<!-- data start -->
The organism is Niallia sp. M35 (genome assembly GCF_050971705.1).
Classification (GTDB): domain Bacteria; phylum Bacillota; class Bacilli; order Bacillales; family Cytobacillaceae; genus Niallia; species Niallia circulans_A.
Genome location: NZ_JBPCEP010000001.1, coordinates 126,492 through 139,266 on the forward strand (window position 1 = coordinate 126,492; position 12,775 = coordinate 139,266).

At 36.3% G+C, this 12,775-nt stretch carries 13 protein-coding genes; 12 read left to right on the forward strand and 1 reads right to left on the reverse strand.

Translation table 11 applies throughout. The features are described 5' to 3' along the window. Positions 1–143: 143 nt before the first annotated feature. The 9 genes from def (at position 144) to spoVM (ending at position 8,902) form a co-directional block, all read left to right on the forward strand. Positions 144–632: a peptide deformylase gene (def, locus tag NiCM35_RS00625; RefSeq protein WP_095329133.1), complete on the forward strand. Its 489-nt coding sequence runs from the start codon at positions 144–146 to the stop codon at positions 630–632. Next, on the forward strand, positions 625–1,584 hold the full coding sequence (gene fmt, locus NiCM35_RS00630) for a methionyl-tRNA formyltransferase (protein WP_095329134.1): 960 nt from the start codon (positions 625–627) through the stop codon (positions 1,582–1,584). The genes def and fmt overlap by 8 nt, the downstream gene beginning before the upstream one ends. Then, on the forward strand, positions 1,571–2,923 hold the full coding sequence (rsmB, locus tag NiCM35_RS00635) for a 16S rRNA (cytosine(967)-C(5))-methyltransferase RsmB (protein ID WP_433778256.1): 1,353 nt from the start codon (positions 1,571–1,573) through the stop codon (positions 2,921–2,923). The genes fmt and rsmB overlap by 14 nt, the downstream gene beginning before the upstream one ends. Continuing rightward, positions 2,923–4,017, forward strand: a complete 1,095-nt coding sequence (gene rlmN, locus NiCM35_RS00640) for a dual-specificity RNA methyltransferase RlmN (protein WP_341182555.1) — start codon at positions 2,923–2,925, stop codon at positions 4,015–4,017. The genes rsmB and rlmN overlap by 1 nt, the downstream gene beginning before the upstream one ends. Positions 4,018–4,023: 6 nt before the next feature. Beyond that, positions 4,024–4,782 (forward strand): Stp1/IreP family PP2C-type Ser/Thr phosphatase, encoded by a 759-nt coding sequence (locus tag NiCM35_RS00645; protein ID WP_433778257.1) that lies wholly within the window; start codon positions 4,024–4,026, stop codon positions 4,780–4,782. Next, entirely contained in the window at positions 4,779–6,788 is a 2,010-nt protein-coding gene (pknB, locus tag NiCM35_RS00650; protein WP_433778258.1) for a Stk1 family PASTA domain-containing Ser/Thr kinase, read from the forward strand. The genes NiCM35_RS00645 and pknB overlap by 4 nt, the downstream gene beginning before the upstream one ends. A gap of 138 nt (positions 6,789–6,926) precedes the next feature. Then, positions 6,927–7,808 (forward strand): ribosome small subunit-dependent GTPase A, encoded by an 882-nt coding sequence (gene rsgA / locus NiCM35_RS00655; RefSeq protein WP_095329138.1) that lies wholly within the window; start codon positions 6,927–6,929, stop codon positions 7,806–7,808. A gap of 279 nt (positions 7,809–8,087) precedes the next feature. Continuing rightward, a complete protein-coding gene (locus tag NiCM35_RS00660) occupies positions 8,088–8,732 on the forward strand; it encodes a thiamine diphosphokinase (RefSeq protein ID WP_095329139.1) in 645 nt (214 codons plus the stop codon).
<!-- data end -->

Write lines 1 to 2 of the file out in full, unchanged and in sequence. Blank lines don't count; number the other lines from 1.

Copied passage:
The organism is Niallia sp. M35 (genome assembly GCF_050971705.1).
Classification (GTDB): domain Bacteria; phylum Bacillota; class Bacilli; order Bacillales; family Cytobacillaceae; genus Niallia; species Niallia circulans_A.